Koji Uehara after latest blown save: ‘It’s nothing about fatigue’
|08.25.14 at 11:45 pm ET|
TORONTO — His drop-off-the-table split-fingered fastball might be on hiatus, but Koji Uehara hasn’t lost his sense of humor.
Following the Red Sox‘ 4-3 win over the Blue Jays — in which Uehara allowed the hosts to tie the game in the ninth by allowing all three inherited baserunners to score — the closer was asked if fatigue might be an issue.
“It’s nothing about fatigue,” he said through a translator.
Later, when reminded he had tossed 148 total innings (and 2,095 total pitches) over the last two seasons, Uehara reiterated his stance. “Still, I don’t think that’s the case.”
Finally, the reliever relented.
“I’m willing to take a break for a month,” he joked. Then, with the reporters walking away, Uehara added, “See you next year.”
Uehara is in a rut like nothing the Red Sox have seen since he joined the club starting in 2013. Coming into Monday night, he had allowed at least one run in three straight outings.
This time, he wasn’t charged with a run but did allow one run to score via a fielder’s choice after coming on for Clay Buchholz with one out and the bases loaded in the ninth. Then he gave up the game-tying hit, a two-run double off the left field wall off the bat of Edwin Encarnacion.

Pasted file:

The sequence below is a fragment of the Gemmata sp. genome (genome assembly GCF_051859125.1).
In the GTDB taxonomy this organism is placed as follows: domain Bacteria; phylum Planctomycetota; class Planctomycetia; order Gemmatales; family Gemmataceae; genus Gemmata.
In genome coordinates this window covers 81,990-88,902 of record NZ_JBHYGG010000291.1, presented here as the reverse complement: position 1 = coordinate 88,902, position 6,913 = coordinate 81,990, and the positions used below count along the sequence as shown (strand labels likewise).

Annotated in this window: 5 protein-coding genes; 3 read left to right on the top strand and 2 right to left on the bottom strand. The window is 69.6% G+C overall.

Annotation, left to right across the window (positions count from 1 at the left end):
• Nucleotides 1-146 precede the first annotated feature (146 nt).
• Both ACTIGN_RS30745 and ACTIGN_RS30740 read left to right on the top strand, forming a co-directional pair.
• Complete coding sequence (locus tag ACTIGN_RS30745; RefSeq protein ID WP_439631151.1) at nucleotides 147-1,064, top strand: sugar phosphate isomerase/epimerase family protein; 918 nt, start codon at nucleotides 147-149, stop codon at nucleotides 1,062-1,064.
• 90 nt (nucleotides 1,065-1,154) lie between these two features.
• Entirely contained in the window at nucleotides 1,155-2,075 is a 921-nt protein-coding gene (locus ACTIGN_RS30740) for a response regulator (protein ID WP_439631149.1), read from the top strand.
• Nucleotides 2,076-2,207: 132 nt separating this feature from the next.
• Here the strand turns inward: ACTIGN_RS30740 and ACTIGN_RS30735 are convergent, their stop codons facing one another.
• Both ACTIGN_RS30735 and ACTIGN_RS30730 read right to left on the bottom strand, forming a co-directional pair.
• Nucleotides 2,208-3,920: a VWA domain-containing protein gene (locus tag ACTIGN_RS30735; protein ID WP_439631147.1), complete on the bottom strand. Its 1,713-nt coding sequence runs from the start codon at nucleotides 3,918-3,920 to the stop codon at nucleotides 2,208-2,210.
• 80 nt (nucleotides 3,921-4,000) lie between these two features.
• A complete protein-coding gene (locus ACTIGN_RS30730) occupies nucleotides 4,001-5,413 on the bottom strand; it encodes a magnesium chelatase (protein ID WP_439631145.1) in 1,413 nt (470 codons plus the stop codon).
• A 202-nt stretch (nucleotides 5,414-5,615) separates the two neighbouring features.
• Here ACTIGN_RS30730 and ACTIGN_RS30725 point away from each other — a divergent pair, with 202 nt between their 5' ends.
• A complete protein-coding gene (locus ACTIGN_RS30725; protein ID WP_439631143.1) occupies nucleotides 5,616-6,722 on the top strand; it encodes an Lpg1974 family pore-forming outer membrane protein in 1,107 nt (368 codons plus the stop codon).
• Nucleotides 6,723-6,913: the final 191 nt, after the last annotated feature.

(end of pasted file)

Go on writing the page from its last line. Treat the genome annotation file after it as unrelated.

The Encarnacion blast, which was just out of the reach of an outstretched Yoenis Cespedes, epitomized Uehara’s problem of late — the result of an ineffective splitter.
“It’s about my split,” he said. “I’m not controlling it.” He then added, “All I can say is that I’m not finishing the pitches as I want to.”
In Uehara’s last four outings, he has given up seven runs on 10 hits. Prior to August, since joining the Red Sox, the righty’s high for the entirety of any entire single month was three runs and nine hits.
As of now, Red Sox manager John Farrell said there is no plan to shut the reliever down for a time. (It should be noted that Uehara has thrown just 36 more pitches this season than he had on Aug. 25 last year.)
“Not at this point. What we’re being very conscious of is the frequency of the use,” Farrell said. “There’s nothing physical that is a restriction for him. We check in with him every day. He goes through his normal throwing program. Wouldn’t rule it out, but at this point we haven’t considered shutting him down.”
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